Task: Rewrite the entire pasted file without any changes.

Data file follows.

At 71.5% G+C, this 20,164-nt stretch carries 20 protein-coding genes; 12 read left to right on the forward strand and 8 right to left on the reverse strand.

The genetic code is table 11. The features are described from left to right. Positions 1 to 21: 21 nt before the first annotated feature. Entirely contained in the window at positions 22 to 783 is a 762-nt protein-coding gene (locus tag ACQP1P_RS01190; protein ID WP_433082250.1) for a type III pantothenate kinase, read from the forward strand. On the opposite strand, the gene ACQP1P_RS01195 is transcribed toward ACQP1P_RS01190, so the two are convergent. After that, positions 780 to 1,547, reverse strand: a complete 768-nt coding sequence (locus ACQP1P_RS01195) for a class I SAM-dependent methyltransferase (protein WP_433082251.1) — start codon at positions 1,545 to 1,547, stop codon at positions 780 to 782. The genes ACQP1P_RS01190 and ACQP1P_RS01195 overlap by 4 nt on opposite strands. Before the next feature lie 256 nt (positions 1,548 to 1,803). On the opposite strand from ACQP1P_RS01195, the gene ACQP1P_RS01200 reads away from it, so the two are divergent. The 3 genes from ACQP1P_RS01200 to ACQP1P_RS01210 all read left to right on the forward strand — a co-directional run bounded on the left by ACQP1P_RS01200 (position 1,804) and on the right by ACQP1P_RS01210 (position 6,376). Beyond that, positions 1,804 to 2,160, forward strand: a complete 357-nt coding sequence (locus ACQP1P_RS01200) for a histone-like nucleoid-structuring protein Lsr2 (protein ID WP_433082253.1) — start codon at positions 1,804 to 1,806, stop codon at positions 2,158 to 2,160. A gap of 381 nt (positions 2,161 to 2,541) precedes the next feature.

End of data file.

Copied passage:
At 71.5% G+C, this 20,164-nt stretch carries 20 protein-coding genes; 12 read left to right on the forward strand and 8 right to left on the reverse strand.

The genetic code is table 11. The features are described from left to right. Positions 1 to 21: 21 nt before the first annotated feature. Entirely contained in the window at positions 22 to 783 is a 762-nt protein-coding gene (locus tag ACQP1P_RS01190; protein ID WP_433082250.1) for a type III pantothenate kinase, read from the forward strand. On the opposite strand, the gene ACQP1P_RS01195 is transcribed toward ACQP1P_RS01190, so the two are convergent. After that, positions 780 to 1,547, reverse strand: a complete 768-nt coding sequence (locus ACQP1P_RS01195) for a class I SAM-dependent methyltransferase (protein WP_433082251.1) — start codon at positions 1,545 to 1,547, stop codon at positions 780 to 782. The genes ACQP1P_RS01190 and ACQP1P_RS01195 overlap by 4 nt on opposite strands. Before the next feature lie 256 nt (positions 1,548 to 1,803). On the opposite strand from ACQP1P_RS01195, the gene ACQP1P_RS01200 reads away from it, so the two are divergent. The 3 genes from ACQP1P_RS01200 to ACQP1P_RS01210 all read left to right on the forward strand — a co-directional run bounded on the left by ACQP1P_RS01200 (position 1,804) and on the right by ACQP1P_RS01210 (position 6,376). Beyond that, positions 1,804 to 2,160, forward strand: a complete 357-nt coding sequence (locus ACQP1P_RS01200) for a histone-like nucleoid-structuring protein Lsr2 (protein ID WP_433082253.1) — start codon at positions 1,804 to 1,806, stop codon at positions 2,158 to 2,160. A gap of 381 nt (positions 2,161 to 2,541) precedes the next feature.